A Bank for Banks
The Federal Reserve Banks provide financial services to depository institutions including banks, credit unions, and savings and loans, much like those that banks provide for their customers. These services include collecting checks, electronically transferring funds and distributing and receiving cash and coin.
Electronic Payments Services
Federal Reserve Banks provide two types of electronic payment services; the automated clearinghouse service (ACH) and wire transfers (Fedwire).
The Automated Clearinghouse (ACH) is an electronic payment network through which depository institutions send each other electronic credit and debit transfers. Some examples are payroll deposits, corporate payments to vendors, Social Security payments, insurance premium payments and utility payments.
The Fedwire funds transfer system is a large-dollar electronic payment system owned and operated by the Federal Reserve Banks that transfers funds between financial institutions. Participants typically transfer large dollar, time-critical payments, such as to disburse or repay large loans or to settle real estate transactions. The majority of Fedwire transactions are initiated on-line and all transactions are completed in seconds.
The Federal Reserve System operates a nationwide check clearing system that processes checks, drafts and similar items. When a depository institution receives deposits of checks drawn on other institutions, it may send the checks for collection to a Federal Reserve Bank. For checks collected through the Federal Reserve Banks, the accounts of the collecting institutions are credited for the value of the checks deposited for collection and the accounts of the paying banks are debited for the value of checks presented for payment. Most checks are collected and settled within one business day.
A 2004 federal law, the Check Clearing for the 21st Century Act, also known as Check 21, facilitates the electronic exchange of checks. Check 21 permits banks to replace original checks with “substitute checks,” special paper copies of the front and back of the original check that are the legal equivalent of the original check. Banks can now make an image of a check, send the image electronically to another location and then print a substitute check from the image to present for payment locally.
It's up to the Fed to make sure there is enough money in circulation. Reserve Bank offices maintain cash and coin processing operations to accept deposits and distribute cash and coin to financial institutions. When cash and coin are deposited with the Reserve Banks, notes that are suspected of being counterfeit are separated from the rest and forwarded to the Secret Service. Notes that are too worn for recirculation are destroyed using a shredding machine and their face value is deducted from the total amount of Federal Reserve notes outstanding.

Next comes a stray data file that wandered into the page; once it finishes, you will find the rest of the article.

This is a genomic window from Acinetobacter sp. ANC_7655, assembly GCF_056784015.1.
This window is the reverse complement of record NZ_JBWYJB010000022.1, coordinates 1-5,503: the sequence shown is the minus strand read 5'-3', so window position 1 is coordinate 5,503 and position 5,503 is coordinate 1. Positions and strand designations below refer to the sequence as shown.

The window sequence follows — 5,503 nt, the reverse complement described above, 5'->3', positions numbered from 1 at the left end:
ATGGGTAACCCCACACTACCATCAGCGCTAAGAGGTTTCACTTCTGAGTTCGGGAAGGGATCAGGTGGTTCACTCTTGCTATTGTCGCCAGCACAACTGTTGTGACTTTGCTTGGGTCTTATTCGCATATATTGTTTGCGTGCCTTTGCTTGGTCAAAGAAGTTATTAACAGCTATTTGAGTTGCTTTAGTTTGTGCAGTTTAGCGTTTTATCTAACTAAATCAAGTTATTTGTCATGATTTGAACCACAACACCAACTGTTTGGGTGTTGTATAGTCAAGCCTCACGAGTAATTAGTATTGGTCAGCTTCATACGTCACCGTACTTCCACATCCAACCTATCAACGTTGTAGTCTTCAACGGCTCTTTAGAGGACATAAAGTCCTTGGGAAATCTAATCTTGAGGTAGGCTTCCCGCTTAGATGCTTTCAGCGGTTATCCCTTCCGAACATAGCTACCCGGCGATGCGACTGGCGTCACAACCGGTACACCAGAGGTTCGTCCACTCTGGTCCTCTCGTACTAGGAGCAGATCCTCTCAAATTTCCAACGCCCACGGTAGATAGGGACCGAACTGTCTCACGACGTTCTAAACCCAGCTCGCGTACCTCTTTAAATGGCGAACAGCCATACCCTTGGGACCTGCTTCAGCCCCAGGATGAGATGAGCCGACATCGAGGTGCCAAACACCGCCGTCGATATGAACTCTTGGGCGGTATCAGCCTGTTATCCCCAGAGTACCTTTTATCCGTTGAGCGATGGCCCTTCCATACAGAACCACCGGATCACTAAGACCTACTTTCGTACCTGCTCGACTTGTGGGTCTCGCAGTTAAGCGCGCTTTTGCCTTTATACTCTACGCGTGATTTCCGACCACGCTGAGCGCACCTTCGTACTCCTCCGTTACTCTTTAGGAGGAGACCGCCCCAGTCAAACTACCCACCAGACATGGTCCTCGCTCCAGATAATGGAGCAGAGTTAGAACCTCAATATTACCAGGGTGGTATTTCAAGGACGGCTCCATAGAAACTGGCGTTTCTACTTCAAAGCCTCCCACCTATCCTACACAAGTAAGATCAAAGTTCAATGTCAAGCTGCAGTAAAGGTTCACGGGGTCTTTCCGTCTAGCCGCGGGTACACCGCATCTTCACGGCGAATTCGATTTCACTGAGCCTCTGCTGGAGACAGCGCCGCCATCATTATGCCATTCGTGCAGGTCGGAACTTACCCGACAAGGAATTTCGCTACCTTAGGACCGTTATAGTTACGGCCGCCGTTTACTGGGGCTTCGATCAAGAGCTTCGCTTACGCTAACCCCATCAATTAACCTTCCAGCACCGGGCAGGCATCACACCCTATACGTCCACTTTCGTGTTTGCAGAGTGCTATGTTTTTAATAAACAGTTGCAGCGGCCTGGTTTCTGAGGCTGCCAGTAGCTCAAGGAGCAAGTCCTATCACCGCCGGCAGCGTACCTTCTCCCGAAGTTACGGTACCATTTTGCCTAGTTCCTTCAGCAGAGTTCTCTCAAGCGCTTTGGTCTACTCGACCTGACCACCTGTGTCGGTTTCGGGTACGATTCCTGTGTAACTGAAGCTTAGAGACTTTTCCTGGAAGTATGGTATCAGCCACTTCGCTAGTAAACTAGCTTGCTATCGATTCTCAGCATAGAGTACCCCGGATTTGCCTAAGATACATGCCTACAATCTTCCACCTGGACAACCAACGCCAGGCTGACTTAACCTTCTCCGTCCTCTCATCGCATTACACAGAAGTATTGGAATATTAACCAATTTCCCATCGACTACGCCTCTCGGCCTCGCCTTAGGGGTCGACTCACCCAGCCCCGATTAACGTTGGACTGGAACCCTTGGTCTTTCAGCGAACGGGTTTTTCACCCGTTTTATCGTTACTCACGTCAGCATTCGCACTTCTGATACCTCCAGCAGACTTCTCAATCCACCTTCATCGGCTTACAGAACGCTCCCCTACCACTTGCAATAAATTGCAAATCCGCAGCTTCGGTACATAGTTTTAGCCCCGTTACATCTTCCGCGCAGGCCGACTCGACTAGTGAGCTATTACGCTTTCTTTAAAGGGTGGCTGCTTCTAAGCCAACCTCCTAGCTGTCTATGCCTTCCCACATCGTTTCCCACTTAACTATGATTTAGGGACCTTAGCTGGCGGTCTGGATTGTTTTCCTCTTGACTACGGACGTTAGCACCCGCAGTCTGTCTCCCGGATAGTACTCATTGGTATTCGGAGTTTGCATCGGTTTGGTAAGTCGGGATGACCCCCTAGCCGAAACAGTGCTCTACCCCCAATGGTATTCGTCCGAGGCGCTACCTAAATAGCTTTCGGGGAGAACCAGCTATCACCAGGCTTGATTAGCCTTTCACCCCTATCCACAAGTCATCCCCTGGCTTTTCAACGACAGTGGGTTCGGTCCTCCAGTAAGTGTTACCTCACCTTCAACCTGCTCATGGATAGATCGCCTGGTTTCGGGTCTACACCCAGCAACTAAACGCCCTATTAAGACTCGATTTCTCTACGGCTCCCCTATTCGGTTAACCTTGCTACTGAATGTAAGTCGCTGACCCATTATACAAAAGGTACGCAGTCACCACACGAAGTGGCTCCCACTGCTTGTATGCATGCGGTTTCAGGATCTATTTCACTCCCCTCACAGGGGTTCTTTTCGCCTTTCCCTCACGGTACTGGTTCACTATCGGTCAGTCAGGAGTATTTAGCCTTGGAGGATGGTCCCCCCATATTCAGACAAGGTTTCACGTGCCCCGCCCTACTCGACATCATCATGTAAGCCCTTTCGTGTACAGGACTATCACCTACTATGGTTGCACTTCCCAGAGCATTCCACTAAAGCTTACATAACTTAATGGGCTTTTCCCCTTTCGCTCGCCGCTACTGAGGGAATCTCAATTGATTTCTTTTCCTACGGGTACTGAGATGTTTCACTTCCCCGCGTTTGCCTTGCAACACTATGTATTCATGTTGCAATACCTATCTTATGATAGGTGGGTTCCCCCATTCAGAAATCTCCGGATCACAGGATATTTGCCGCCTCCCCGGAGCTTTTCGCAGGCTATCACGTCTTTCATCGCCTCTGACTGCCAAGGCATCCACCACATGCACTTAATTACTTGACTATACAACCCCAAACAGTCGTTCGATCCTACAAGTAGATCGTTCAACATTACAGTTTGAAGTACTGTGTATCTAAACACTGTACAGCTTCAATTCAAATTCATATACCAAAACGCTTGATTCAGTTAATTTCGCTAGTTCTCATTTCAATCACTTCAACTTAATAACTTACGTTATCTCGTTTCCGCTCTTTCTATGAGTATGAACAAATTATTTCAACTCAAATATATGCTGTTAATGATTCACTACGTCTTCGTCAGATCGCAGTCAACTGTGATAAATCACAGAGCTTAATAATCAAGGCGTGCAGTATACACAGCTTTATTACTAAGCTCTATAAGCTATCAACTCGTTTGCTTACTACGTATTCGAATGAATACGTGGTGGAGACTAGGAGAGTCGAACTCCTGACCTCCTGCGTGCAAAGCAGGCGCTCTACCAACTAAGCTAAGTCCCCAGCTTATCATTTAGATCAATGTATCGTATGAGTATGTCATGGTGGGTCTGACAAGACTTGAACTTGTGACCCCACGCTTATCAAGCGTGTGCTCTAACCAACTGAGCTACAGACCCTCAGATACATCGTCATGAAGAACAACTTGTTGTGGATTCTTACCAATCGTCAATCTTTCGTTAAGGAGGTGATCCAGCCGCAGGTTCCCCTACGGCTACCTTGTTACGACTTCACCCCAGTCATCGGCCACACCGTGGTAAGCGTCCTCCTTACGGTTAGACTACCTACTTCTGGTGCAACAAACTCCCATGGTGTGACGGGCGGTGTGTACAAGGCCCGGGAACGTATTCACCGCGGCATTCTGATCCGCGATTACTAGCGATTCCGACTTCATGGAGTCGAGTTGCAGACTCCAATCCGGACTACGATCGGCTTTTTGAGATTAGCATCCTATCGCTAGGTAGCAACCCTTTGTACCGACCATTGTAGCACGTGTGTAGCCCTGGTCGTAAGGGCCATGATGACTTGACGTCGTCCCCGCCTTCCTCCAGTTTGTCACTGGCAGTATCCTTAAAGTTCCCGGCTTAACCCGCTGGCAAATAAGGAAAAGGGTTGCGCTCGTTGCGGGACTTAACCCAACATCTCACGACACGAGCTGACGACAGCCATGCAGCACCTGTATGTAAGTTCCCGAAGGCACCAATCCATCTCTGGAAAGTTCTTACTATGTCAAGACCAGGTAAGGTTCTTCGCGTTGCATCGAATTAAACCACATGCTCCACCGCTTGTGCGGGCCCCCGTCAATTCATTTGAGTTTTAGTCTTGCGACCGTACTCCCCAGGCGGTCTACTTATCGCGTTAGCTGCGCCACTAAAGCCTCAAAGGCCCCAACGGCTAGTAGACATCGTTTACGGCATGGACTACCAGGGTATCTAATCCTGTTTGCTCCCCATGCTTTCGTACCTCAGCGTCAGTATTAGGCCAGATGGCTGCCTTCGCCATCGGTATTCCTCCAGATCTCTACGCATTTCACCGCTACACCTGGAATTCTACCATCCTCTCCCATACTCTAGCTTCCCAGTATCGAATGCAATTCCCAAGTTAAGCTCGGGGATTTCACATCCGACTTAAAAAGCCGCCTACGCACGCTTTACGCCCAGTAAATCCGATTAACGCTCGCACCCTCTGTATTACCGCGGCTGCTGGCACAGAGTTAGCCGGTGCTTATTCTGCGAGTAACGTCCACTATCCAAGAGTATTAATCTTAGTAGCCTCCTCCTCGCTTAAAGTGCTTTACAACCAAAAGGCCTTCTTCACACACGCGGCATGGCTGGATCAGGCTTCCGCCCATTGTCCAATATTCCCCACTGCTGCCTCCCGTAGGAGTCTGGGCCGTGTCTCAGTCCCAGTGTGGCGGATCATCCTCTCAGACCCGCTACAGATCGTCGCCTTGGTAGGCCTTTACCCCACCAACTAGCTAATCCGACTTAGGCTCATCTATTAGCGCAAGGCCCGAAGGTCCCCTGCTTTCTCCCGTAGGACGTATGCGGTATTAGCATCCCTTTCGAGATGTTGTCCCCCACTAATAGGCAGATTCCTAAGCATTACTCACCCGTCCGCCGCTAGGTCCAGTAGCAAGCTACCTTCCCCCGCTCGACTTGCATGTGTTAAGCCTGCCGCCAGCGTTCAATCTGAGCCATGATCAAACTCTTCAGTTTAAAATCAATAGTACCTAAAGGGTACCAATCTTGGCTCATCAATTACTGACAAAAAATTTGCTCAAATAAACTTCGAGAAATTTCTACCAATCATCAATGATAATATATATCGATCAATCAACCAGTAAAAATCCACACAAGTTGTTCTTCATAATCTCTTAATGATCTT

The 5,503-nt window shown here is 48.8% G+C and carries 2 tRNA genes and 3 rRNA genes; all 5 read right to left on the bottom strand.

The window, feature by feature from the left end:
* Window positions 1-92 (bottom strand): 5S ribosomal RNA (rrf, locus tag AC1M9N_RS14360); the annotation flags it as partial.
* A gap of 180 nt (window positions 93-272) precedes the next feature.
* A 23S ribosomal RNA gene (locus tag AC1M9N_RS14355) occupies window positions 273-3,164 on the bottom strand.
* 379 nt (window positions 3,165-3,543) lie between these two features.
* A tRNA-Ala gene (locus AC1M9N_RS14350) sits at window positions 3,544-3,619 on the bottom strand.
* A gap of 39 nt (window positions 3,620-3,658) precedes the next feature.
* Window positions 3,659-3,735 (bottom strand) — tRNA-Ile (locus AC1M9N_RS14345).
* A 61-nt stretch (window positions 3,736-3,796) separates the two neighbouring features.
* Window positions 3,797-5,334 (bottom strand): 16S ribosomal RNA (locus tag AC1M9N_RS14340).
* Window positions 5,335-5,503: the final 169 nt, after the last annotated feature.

Each of the twelve Federal Reserve Banks is authorized by the Federal Reserve Act to issue currency. Currency must be secured by legally authorized collateral, most of which is in the form of U.S. Treasury and federal agency securities held by the Reserve Banks. The notes are designed and printed by the Bureau of Engraving and Printing of the Department of the Treasury and are delivered to the Reserve Banks for circulation.
A Bank for the Government
Additionally, the Federal Reserve acts as a fiscal agent or bank to the federal government by providing financial services to the United States Department of Treasury and by selling and redeeming government securities such as Savings Bonds and Treasury bills.
One of the core responsibilities of the Federal Reserve Banks is to serve as fiscal agent and depository for the United States government. In this role, the Reserve Banks act as the federal government's bank and perform several services for the Treasury. These services include:
- Maintaining accounts for U.S. Treasury
- Processing government checks, postal money orders and U.S. savings bonds
- Collecting federal tax deposits
The Federal Reserve Banks issue, service, and redeem tens of millions of U.S. savings bonds each year on behalf of the Treasury. Savings bonds are a contract evidencing a loan made to the United States. For more information about savings bonds, visit the United States Department of the Treasury Web site.